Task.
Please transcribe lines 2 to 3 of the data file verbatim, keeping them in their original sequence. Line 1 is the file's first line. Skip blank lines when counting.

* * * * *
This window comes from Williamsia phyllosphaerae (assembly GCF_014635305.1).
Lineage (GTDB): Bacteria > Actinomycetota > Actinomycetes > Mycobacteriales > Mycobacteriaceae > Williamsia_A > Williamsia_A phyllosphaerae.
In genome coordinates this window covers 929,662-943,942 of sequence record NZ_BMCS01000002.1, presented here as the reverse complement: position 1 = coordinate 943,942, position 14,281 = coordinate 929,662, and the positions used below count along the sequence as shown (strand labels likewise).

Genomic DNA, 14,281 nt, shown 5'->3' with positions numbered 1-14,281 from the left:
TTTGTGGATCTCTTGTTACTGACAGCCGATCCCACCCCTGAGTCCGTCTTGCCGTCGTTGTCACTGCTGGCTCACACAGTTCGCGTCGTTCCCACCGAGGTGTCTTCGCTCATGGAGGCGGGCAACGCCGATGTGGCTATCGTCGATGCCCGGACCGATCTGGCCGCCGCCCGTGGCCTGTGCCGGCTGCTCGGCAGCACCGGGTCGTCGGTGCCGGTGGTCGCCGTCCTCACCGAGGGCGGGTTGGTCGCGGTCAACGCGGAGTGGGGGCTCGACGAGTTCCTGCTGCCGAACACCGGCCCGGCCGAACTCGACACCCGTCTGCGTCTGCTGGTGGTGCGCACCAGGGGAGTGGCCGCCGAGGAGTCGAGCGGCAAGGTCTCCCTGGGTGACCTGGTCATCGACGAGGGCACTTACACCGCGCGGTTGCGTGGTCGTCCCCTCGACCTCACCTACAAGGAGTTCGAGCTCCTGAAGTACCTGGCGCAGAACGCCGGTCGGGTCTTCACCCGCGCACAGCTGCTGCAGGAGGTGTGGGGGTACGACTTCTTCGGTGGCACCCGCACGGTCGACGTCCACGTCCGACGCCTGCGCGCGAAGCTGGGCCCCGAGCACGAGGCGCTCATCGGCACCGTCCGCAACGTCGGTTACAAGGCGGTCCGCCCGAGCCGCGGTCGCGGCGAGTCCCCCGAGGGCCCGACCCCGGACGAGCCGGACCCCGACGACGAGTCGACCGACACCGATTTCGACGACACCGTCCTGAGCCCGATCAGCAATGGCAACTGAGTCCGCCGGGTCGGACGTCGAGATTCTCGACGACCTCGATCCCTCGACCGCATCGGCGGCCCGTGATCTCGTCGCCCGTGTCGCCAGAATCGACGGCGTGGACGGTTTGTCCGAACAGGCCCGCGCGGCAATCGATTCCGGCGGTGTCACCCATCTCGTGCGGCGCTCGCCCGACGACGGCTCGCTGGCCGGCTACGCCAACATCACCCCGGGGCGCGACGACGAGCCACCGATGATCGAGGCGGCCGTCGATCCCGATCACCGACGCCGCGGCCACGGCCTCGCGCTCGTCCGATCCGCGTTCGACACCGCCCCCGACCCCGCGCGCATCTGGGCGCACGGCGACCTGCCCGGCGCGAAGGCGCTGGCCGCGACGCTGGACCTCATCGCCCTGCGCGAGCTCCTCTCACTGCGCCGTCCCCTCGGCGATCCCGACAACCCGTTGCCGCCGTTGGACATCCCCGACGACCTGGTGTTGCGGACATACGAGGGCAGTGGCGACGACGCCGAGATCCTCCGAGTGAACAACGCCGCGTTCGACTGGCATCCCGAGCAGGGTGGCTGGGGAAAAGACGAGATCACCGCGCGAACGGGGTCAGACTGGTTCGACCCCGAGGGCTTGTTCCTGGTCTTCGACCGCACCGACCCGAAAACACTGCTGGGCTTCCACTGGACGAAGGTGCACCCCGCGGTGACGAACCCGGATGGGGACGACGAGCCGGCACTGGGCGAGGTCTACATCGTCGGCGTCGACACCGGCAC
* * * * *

Lineage (GTDB): Bacteria > Actinomycetota > Actinomycetes > Mycobacteriales > Mycobacteriaceae > Williamsia_A > Williamsia_A phyllosphaerae.
In genome coordinates this window covers 929,662-943,942 of sequence record NZ_BMCS01000002.1, presented here as the reverse complement: position 1 = coordinate 943,942, position 14,281 = coordinate 929,662, and the positions used below count along the sequence as shown (strand labels likewise).